Wilson Jr., on if we should expect RFA Suomela back in the San Jose organization next year: Yes, when we signed him, we signed him for now and the future.

Maxim Letunov

Letunov was drafted in the second round by St. Louis in 2014, but was dealt to Arizona in a Trade Deadline deal. The Coyotes eventually sent him to the Sharks, along with a 2017 sixth-round pick, for a 2016 fourth and 2017 third. Now in the last year of his entry-level contract, Letunov has yet to show enough of the game that has made him so tantalizing to so many different organizations.

Sommer, on Letunov’s year: Started off real good. Dropped down. You start questioning yourself. But it’s getting used to the pro game. It’s how you come out of it, that’s kind of what we’re seeing right now.

Letunov, on being in last year of entry-level contract and what has to improve for him to finish season strong: I try not to think about the contract. Work on the defensive side of my game. Getting stronger overall. There’s definitely more to give.

Sommer, on what he wants to see out of Letunov to close year: Harder on pucks. More of a second effort. Just more of an inside game from him.

Nick DeSimone

In the last year of his entry-level contract, NCAA free agent signing DeSimone has ascended to becoming a fixture on the Barracuda power play.

Sommer, on DeSimone’s evolution: He used to be really antsy. But now, he’s calmed his game down a lot. He used to have a bunch of moving parts all over the place. Now, he’s a lot more simple. He’s not trying to force pucks.

A lot [of his growth] has been confidence. He’s carrying the puck with authority. He’s making pretty good decisions.

DeSimone, on what he still has to work on: Consistency, bringing it every night. Playing a hard game every night. Working on my d-zone.

Sommer, on DeSimone’s NHL-readiness: He’s heading that way. It’s just a matter of time. There’s games, he’s been over 30 minutes for us.

Scout #3, on DeSimone’s game: He’s got good feet, he can skate. Gets beat too much though.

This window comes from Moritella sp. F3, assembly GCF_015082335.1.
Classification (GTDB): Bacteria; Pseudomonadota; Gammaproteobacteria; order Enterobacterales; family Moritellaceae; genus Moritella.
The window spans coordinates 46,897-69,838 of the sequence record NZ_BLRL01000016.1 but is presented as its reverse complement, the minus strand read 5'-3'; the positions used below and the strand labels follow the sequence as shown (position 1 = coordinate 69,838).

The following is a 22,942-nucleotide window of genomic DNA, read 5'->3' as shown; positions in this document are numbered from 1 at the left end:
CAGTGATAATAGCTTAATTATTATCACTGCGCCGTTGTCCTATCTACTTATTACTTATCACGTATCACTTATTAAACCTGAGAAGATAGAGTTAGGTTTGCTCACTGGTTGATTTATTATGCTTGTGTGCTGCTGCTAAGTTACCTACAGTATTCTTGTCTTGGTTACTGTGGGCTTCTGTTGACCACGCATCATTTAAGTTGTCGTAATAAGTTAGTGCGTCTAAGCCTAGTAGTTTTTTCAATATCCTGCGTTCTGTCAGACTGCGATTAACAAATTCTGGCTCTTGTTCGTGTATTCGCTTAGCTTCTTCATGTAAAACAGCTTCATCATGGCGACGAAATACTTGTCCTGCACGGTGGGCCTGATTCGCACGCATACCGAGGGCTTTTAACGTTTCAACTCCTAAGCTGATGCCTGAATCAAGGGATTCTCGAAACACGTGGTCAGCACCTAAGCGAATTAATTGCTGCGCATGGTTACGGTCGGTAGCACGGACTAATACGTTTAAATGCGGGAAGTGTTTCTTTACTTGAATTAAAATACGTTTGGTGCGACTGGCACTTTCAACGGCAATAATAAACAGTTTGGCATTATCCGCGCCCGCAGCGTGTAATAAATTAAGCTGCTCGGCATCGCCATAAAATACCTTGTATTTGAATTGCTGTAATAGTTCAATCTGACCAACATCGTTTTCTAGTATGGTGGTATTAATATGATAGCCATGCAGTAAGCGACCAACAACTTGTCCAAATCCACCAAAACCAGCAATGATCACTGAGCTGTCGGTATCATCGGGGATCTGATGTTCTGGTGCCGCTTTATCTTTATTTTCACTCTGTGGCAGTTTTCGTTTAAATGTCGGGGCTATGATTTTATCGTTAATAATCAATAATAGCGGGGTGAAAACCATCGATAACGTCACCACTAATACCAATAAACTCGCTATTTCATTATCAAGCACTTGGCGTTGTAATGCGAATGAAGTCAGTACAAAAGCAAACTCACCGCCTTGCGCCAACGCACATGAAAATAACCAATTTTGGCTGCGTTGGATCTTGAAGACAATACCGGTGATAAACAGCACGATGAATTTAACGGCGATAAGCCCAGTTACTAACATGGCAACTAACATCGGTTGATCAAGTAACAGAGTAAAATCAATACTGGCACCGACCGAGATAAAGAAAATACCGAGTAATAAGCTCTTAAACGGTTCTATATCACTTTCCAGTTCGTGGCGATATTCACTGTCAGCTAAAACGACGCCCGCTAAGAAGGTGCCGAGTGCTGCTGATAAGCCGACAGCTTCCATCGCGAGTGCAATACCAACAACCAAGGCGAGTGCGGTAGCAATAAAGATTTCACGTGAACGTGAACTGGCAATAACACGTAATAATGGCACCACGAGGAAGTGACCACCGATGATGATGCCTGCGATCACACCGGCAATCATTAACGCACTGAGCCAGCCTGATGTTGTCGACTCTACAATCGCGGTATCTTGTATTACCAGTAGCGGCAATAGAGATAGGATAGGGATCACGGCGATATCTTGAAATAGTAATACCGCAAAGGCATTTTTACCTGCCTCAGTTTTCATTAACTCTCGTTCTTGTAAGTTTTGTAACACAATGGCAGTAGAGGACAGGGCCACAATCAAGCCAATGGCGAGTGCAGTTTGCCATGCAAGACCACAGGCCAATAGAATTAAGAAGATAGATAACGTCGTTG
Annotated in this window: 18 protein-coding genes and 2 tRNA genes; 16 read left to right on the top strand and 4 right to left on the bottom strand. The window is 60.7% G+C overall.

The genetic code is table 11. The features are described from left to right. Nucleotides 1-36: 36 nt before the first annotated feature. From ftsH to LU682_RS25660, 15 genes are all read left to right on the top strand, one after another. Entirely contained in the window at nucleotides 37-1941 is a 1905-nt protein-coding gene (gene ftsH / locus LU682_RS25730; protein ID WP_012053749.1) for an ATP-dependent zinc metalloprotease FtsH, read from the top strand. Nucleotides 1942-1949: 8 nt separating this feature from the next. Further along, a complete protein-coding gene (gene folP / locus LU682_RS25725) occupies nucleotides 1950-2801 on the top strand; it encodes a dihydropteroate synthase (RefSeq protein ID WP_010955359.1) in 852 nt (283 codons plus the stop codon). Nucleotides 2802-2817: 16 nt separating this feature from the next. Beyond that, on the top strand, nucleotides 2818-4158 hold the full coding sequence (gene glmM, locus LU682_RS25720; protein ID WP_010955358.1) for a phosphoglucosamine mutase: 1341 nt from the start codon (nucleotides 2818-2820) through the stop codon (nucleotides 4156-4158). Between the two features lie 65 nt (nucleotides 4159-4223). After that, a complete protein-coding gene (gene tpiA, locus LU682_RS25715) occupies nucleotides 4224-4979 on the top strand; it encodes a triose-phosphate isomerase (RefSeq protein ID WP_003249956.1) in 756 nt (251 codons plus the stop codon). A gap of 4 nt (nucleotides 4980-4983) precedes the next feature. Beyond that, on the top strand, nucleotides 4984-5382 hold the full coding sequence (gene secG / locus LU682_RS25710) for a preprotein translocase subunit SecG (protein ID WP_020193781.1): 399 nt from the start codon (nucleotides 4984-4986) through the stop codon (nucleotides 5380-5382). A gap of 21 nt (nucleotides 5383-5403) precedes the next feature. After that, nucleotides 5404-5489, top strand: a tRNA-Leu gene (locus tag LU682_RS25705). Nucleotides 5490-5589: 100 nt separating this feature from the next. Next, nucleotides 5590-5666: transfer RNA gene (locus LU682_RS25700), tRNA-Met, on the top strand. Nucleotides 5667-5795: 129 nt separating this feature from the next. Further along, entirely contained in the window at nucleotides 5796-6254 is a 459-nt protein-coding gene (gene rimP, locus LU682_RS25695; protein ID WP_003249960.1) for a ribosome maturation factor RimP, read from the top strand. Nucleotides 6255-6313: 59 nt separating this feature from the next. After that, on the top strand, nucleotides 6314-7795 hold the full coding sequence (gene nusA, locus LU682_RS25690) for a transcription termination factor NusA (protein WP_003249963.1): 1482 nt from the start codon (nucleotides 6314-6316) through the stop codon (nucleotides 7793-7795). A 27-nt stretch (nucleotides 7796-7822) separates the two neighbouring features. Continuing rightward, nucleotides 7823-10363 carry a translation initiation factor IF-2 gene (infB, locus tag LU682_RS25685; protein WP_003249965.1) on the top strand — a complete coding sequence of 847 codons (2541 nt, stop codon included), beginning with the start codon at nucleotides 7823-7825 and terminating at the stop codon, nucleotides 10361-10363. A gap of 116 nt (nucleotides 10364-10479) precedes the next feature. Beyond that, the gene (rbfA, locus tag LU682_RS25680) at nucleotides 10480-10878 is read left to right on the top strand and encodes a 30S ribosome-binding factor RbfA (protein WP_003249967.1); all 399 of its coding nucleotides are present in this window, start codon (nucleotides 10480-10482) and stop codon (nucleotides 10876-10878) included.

Jeremy Roy

2015 second-round draft pick Roy has suffered season-ending ACL tears in back-to-back seasons. This is his first full hockey season since 2015-16.

Wilson Jr., on Roy’s recovery from injuries: This has been a great year for Jeremy. We’re trying to ease him back to playing every game. He’s completely over [his injuries]. All his medicals came back great and he’s in great shape. Once in a while, we’ll sit him out, to keep his body in good shape.

It’s a plan we had talked to him about going into the year. Just wanted to plan going forward with Jeremy, he’d be playing 80-90 percent of the games. We could work with him off the ice, make sure he’s got the strength and everything.

We kind of look at this as Jeremy’s rookie year. He’s exceeded our expectations.

Roy, on finding his game: Still getting timing back. The injury is fully recovered. Just a matter of decision-making.

Sommer, on Roy’s consistency: There’s been games where he’s been really good. There’s other games where he looks tired, a step behind. Just hasn’t played a lot of hockey in two years. Still got a ways to go. He’s trending the right way.

Scout #3: Some nights, he looks great. Other nights, just okay. Other nights, a bit worse.

Roy, on what’s between him and NHL: [Doing] everything quicker, that’s the big thing.